Strong development pipeline
Ease of onboarding
Type of account management (eg, contact centre, individual account managers, etc)
It’s also very important to talk to existing clients, both those recommended by the providers and those whom you might know through your network. Providers will often give a best case view of onboarding or how a platform performs, so it’s very important to get a real life view from teams actually using the tools.
How much does a Bid Management Platform Cost?
This, of course, will vary a lot given how much you spend, how many different packages you are buying into, the length of your contract and the level of your support. Most will have two cost schedules - a subscription cost, which is the minimum you will pay on a monthly basis, and then a payment based on a percentage of media spend, which typically kicks in once it becomes greater than the monthly minimum but declines in percentage cost the more spend you put through the system. Again, scale helps make this a cheaper proposition. Typically you will end up paying somewhere between 0.5% and 2.5% of media spend, though numbers higher or lower than this are not unusual.
When making a decision on what you can afford, you should consider this cost versus what you expect to gain from it, either in terms of efficiency (cost per click or in terms of headcount), ability to scale or in advanced management capability. It’s tough to assess this accurately before you get it up and running, so it’s worth asking this sort of question when you talk to current clients during your consideration process.
What is the best Bid Management Platform?
There isn’t one exact answer to this - each platform has different capabilities and may match better or worse to what your requirements are, which is why it’s recommended to work out what you need first and then investigate the solutions second. However, there are some broad brush comments that we can make about the main three platform options:
Google Marketing Platform
Google’s own offering obviously integrates very well into their own marketing stack, including Analytics, Audiences, Merchants Centre and YouTube. The interface and terminology will be familiar to you and your team. However, you may have reservations about putting all your spend through just one provider, and as it’s Google, you are at the mercy of their not-always-stellar account management team.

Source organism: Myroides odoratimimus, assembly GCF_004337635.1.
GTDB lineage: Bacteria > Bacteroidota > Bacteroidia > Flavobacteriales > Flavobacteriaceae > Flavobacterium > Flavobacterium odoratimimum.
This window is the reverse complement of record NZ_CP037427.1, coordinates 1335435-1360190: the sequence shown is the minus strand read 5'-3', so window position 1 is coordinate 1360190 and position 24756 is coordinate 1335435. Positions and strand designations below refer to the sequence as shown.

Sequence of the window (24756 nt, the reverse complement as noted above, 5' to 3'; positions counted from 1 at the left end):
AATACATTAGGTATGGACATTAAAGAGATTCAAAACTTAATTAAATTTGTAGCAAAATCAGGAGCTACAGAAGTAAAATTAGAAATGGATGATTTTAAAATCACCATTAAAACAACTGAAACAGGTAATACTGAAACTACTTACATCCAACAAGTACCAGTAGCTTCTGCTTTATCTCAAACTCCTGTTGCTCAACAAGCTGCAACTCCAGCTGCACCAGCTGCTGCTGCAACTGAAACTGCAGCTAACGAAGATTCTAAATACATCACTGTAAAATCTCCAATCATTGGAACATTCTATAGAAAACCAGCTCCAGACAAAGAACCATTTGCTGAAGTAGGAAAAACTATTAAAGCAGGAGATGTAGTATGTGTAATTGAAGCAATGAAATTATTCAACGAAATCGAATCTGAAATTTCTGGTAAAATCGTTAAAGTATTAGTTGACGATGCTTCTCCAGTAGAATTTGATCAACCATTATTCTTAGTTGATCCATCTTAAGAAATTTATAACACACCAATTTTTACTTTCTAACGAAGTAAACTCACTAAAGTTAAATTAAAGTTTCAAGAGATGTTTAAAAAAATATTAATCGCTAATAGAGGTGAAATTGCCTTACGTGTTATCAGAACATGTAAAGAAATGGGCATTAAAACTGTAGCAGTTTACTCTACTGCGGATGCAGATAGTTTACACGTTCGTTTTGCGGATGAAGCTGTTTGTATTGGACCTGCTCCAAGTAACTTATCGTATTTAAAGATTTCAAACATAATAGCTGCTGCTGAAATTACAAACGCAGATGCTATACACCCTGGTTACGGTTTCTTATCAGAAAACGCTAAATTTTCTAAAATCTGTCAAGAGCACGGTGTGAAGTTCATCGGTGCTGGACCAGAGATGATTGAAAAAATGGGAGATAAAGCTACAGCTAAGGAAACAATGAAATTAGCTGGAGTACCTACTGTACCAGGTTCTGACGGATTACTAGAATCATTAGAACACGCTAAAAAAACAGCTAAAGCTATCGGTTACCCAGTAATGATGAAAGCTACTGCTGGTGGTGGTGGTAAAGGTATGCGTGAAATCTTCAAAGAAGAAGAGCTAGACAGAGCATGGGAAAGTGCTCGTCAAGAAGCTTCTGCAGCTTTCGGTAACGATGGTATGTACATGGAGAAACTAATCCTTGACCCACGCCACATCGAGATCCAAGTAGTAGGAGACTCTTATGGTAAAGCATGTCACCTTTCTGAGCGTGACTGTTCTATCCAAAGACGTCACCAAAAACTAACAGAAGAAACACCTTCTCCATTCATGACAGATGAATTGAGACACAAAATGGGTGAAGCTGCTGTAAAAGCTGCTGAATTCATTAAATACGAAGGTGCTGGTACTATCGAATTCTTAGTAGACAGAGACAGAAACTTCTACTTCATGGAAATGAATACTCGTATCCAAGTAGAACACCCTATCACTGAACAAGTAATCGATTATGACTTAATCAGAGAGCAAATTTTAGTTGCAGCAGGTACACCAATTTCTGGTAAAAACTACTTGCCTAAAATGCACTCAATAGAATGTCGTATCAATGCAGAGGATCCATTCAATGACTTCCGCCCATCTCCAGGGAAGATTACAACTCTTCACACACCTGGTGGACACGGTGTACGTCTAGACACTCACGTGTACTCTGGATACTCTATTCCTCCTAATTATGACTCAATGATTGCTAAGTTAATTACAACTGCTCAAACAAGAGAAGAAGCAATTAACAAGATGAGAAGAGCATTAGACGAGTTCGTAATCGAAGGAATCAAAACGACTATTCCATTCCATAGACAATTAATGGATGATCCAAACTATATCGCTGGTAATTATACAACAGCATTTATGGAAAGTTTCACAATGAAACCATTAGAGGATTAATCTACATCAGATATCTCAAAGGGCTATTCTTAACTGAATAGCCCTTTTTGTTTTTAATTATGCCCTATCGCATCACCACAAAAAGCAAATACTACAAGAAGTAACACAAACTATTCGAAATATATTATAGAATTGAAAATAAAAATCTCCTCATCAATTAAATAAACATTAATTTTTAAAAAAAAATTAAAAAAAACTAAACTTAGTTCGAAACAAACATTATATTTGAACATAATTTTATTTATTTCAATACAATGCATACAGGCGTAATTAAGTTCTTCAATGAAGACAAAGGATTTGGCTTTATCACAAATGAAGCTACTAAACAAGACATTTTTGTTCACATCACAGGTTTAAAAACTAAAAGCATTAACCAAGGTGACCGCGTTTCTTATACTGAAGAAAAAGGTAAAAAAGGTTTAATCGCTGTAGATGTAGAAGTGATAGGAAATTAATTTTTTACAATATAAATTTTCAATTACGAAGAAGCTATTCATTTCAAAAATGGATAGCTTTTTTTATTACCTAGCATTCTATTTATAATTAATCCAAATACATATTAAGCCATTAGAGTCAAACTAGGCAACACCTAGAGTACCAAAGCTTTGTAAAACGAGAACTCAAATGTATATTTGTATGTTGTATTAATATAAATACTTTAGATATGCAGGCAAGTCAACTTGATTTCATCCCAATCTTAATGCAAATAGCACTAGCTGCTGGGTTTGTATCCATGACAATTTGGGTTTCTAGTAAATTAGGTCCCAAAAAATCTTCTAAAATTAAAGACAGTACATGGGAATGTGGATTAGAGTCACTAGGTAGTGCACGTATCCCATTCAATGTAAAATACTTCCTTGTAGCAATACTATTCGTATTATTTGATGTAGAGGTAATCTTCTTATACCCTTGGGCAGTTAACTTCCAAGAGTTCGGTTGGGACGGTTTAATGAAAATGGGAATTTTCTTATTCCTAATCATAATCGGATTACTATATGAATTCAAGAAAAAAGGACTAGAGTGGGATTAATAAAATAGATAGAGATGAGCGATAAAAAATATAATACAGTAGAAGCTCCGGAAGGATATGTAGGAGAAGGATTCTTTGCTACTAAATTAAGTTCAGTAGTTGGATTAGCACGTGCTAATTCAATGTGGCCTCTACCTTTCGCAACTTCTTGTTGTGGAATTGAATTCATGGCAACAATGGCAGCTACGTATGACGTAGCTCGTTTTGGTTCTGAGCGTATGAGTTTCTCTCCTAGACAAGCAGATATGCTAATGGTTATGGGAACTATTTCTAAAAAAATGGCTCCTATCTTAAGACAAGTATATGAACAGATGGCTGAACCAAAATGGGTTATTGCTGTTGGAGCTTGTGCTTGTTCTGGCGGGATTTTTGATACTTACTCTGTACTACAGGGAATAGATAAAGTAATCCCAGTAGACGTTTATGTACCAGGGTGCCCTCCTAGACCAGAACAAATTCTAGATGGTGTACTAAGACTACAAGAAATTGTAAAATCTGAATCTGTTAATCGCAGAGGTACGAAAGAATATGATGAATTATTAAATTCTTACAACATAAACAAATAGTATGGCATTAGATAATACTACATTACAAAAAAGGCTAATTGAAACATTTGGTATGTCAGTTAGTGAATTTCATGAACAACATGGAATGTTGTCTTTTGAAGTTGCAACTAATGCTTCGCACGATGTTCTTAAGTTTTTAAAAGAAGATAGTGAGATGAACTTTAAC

Marin have good working relationships with Facebook, Amazon and Bing as well as Google, which allows them to integrate campaigns in a way that Google cannot. Using audiences across Google, Facebook, Amazon and Bing opens up a lot of possibilities for smart bidding strategies.
Additionally, because it’s not Google, you are not at the mercy of Google introducing a bad bidding tool - you can build a version of dynamic search ads using a product feed without losing control of what you are bidding on.
As well as enterprise level campaign management, Kenshoo also has local search options for smaller scale businesses, which is worth looking at if you want to leverage ads in Google Maps or your goal is primarily to drive footfall in an area or number of localities. Again, not being part of Google confers advantages and disadvantages.
Bid Management platforms can be a powerful tool to help you manage and scale marketing activity, with the added benefits of such things as detailed and integrated reporting. These platforms do of course come with additional cost so it’s important to consider if you are ticking some of the key aspects outlined above in order to drive additional value and to ensure you are getting the best out of what these platforms have to offer.